Understand phenylalanine and phenylalanine targets in the Nutrient Explorer

What it is

Phenylalanine is an essential amino acid.

What it does

Amino acids are the building blocks of proteins. You don’t really need to think about what each amino acid does – your body just needs enough of each amino acid to build the proteins it needs to build. 

Nonessential amino acids are amino acids your body can synthesize from other raw materials. You don’t need to consume nonessential amino acids in your diet, but most normal diets will contain plenty of nonessential amino acids.

Essential amino acids are amino acids your body can’t synthesize from other raw materials. So, you do need to consume essential amino acids in your diet.

Conditionally essential amino acids are amino acids your body can generally synthesize under most circumstances, though there are instances where it may not be able to (due to infancy, advanced age, liver disease, or certain other disease states).

As an essential amino acid, phenylalanine must be consumed from dietary sources.

For more on the general effects of protein, refer to the article on protein.

Recommended intake

The recommended combined intake of phenylalanine and tyrosine is 44mg per kilogram of body mass. A normal diet generally has a ~55/45 split of phenylalanine and tyrosine, so we set the target for phenylalanine at 24.2mg per kilogram of body mass.

Likelihood of tracking completeness: Very low

Phenylalanine is not a nutrient food manufacturers are required to disclose on nutrition labels. The vast majority of food manufacturers do not voluntarily list phenylalanine content on nutrition labels, so most branded products in the MacroFactor database lack information on phenylalanine. So, if you’d like to accurately track your phenylalanine intake, you’ll need to make a point of mostly tracking “common foods,” which come from research-grade databases that have full nutrient reporting.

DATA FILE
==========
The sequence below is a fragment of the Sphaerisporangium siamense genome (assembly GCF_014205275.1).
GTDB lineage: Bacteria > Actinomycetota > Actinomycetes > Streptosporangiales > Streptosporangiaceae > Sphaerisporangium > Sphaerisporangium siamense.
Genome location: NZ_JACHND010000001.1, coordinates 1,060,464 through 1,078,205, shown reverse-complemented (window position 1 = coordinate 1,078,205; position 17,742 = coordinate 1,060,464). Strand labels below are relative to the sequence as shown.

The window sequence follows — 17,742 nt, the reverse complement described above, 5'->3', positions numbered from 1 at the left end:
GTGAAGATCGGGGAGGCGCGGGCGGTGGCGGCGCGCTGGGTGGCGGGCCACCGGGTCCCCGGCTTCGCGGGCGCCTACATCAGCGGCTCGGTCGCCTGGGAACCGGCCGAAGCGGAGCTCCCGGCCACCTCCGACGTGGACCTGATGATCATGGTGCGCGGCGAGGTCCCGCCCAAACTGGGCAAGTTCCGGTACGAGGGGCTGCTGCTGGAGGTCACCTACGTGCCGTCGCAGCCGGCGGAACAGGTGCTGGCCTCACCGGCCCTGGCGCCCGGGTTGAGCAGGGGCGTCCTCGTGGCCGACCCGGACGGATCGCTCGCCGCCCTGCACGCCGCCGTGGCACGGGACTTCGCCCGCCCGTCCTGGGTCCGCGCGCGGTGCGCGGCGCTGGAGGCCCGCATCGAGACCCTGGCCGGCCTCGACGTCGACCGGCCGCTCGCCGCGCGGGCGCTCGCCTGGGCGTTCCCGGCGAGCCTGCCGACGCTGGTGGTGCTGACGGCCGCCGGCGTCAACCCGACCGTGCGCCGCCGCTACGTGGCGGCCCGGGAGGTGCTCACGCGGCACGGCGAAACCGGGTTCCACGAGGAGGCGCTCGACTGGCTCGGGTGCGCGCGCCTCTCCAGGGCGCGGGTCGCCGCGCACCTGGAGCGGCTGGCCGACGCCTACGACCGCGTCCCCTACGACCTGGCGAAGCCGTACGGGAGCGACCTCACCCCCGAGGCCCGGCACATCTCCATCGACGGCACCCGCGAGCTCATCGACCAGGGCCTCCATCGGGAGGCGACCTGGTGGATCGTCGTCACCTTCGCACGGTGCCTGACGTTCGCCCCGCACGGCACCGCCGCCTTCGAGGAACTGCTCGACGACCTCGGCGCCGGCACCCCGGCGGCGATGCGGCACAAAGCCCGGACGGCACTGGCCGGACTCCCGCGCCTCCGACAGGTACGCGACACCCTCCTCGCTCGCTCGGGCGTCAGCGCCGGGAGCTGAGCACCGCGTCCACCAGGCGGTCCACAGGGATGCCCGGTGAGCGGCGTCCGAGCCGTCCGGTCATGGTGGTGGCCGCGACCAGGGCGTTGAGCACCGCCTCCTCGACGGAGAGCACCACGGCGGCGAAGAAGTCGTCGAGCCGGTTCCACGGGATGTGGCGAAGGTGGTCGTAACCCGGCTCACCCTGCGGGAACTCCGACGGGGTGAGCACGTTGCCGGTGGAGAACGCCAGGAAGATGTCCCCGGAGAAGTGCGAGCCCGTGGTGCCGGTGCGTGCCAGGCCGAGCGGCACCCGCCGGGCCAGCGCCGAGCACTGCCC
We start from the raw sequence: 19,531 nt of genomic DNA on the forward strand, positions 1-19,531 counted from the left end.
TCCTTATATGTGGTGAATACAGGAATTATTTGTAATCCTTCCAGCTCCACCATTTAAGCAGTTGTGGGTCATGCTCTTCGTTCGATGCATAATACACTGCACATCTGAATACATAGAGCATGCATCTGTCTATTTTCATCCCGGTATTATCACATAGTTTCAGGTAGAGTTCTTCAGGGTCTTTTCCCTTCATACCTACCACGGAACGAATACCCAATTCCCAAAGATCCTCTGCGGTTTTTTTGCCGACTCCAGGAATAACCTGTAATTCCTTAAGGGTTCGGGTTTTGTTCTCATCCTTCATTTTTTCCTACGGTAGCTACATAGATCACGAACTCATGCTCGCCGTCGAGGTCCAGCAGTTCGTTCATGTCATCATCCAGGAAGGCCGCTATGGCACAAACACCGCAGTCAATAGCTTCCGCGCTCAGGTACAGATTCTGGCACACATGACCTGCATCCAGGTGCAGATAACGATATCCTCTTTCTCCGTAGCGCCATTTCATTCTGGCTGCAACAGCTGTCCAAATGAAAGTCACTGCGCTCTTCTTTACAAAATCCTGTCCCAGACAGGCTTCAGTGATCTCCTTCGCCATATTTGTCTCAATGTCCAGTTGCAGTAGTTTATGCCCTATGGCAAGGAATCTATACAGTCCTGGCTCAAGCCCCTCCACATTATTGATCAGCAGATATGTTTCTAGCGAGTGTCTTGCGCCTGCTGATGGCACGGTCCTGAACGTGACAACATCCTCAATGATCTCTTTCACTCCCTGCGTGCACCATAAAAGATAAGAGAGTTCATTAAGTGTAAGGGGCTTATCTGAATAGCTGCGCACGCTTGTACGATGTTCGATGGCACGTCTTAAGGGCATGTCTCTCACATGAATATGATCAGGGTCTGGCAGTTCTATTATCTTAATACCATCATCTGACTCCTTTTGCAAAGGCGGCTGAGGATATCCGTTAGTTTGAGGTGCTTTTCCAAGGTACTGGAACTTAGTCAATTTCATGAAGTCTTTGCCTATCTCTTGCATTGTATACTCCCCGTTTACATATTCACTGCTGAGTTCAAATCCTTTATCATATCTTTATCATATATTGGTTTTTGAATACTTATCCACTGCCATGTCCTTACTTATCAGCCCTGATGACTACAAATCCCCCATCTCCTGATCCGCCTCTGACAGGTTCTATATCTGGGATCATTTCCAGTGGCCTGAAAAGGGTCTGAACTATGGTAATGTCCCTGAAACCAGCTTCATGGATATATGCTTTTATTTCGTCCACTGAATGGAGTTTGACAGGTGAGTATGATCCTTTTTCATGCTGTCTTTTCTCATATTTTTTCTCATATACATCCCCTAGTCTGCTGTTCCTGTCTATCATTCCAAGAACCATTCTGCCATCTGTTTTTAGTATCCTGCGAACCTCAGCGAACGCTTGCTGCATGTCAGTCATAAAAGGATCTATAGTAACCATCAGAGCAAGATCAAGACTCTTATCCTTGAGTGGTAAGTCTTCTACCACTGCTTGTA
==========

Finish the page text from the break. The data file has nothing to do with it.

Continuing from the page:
For more on when you can track using branded foods versus common foods when you’re trying to accurately monitor your intake of particular nutrients, you should check out this article.

Likelihood of insufficient intake: Low

Insufficient intake of a single essential amino acid can have health consequences. The essential amino acid with the lowest intake relative to physiological needs is referred to as the limiting amino acid. The four most common limiting amino acids are lysine, methionine, threonine, and tryptophan. Lysine or threonine is likely to be the limiting amino acid for individuals who consume most of their total energy from cereal grains (like rice and wheat). Methionine is likely to be the limiting amino acid for individuals who consume most of their total energy from legumes (like beans, chickpeas, and lentils). Tryptophan is likely to be the limiting amino acid for individuals who consume most of their total energy from corn/maize.

It’s very uncommon for phenylalanine to be the limiting amino acid, so insufficient phenylalanine intake is rare.

For more on nutrients with a greater likelihood of insufficient or excessive intake, you should check out this article.

Signs of deficiency/insufficiency

Individuals with a condition called phenylketonuria (PKU) lack the ability to properly metabolize phenylalanine, so they have to consume a diet very low in phenylalanine to avoid neurological damage. Osteopenia (weak bones) seems to be more common in individuals with PKU than the general population, but it’s hard to say whether that effect is actually driven by low phenylalanine intake, or whether it’s due to some other confounding factor.

Good sources

Omnivores and vegetarians rarely need to worry about consuming adequate phenylalanine, assuming their total protein intake is sufficient. Meat, eggs, and dairy products are generally rich in all of the essential and conditionally essential amino acids.

Among vegan sources of protein, soy-based products, watercress, wheat gluten, dried seaweed (nori), spirulina, and mycoprotein (like Quorn) are excellent sources of phenylalanine per unit of energy.

Learn more

If you’d like to learn more about micronutrients generally, there’s a five-part series on the MacroFactor website you might enjoy.

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